It is a well documented fact that human beings require a certain degree of authorship over their own work to feel fulfilled in their lives. Lacking personal agency is therefore linked with feelings of depression and an inability to concentrate.

Misaligned Goals

If employees do not agree with the mission of their employers, declines in productivity and workplace resentment are likely to ensue.

Poor Compensation

This should go without saying, but when employees are not adequately compensated for their labor, this obviously causes every negative symptom associated with burnout.

Learn to Identify the Causes of Employee Burnout

Learning to Identify the Causes of Employee Burnout is Half the Battle.

Next, we’ll delve into the active measures you can take to prevent the horrible effects of employee burnout.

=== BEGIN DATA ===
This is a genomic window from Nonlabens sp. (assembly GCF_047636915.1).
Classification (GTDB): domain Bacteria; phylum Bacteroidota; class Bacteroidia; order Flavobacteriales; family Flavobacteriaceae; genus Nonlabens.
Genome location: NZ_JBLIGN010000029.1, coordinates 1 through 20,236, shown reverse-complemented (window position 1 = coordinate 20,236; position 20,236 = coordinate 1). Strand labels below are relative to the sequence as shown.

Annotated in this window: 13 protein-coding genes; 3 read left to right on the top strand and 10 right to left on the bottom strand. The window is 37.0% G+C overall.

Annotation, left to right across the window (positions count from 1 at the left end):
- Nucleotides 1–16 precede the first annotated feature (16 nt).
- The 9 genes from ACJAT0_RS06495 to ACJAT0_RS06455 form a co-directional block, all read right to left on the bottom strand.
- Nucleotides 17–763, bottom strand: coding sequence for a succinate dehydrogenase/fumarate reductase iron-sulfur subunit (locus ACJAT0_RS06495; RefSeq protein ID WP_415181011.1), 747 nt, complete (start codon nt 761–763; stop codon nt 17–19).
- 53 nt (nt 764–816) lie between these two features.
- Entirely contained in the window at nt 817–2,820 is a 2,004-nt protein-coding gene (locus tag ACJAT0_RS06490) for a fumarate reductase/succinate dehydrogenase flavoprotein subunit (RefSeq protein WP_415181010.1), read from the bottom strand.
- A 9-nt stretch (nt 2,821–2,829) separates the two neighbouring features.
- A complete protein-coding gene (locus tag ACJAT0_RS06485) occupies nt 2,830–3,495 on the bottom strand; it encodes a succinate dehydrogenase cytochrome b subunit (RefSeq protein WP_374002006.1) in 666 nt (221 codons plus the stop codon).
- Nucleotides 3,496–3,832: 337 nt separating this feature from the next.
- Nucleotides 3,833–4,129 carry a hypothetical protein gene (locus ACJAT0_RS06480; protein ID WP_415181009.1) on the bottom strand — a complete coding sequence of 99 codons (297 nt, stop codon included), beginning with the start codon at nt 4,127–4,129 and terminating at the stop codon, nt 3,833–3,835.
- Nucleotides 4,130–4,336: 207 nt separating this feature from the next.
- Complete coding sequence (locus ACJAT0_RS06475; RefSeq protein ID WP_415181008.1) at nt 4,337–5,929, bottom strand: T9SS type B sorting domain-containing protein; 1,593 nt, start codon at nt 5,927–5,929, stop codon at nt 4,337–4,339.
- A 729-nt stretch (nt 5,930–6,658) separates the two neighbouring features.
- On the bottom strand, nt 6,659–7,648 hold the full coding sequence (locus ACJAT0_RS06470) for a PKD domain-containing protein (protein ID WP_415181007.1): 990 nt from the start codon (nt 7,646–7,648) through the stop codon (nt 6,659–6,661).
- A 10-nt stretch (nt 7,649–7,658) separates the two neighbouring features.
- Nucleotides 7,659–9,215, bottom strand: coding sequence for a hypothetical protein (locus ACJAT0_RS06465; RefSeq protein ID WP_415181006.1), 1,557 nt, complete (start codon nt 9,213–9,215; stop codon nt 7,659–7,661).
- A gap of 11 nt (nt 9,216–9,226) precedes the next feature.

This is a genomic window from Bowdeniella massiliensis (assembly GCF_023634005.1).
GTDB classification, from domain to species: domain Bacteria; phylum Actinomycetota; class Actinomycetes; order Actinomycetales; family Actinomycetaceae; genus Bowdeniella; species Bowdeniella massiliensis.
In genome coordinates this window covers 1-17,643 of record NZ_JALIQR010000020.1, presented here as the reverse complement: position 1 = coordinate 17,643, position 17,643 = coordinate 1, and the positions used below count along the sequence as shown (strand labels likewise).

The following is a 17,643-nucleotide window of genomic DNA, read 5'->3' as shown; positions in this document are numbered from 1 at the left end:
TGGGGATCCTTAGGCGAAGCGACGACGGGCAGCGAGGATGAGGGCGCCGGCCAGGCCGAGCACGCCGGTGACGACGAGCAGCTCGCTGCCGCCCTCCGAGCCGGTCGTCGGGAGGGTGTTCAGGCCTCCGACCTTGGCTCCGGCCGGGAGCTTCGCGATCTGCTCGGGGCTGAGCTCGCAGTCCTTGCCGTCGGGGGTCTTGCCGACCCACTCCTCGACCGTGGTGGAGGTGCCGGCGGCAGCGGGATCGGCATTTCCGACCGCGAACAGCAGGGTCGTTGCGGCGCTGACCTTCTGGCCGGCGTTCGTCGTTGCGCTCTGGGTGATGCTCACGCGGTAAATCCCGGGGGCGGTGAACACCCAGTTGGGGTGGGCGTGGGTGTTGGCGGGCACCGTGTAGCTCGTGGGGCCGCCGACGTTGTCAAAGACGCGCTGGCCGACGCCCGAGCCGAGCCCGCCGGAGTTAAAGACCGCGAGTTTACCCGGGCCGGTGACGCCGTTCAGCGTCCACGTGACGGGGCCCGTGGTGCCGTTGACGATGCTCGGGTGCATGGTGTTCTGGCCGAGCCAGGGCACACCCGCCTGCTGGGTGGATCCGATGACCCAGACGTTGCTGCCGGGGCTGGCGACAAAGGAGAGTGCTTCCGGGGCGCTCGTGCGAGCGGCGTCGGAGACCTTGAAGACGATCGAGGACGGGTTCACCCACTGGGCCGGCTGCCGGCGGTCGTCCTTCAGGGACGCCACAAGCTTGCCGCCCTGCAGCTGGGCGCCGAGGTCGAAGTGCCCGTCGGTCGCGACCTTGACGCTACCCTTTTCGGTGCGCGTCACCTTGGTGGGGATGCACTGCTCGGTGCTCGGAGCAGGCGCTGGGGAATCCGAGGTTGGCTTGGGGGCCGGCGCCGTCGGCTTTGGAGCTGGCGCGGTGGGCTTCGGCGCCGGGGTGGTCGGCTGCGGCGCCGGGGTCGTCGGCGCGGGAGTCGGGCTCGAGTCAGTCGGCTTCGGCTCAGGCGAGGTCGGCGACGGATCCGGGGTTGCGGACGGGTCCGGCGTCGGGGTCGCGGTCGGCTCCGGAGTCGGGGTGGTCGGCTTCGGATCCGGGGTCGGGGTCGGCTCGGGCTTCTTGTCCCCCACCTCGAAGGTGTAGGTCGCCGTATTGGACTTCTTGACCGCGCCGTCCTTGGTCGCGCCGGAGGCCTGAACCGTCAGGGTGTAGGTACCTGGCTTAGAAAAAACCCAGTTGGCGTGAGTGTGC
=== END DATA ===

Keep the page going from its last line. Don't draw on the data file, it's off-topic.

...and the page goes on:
How To Prevent Employee Burnout

The question of how to prevent employee burnout can be complicated to address. Fortunately, there are a variety of strategies that can be employed to aid the process of preventing employee burnout. Below is a list of employee burnout cures:

Engage In Meaningful Discussions

Sometimes, the best way to solve a problem is to talk about it. As a leader, you should never be afraid to bring up an issue, especially one that concerns your employees. Their feedback must be a critical ingredient in any burnout prevention strategy.

Encourage A Healthy Work/Life Balance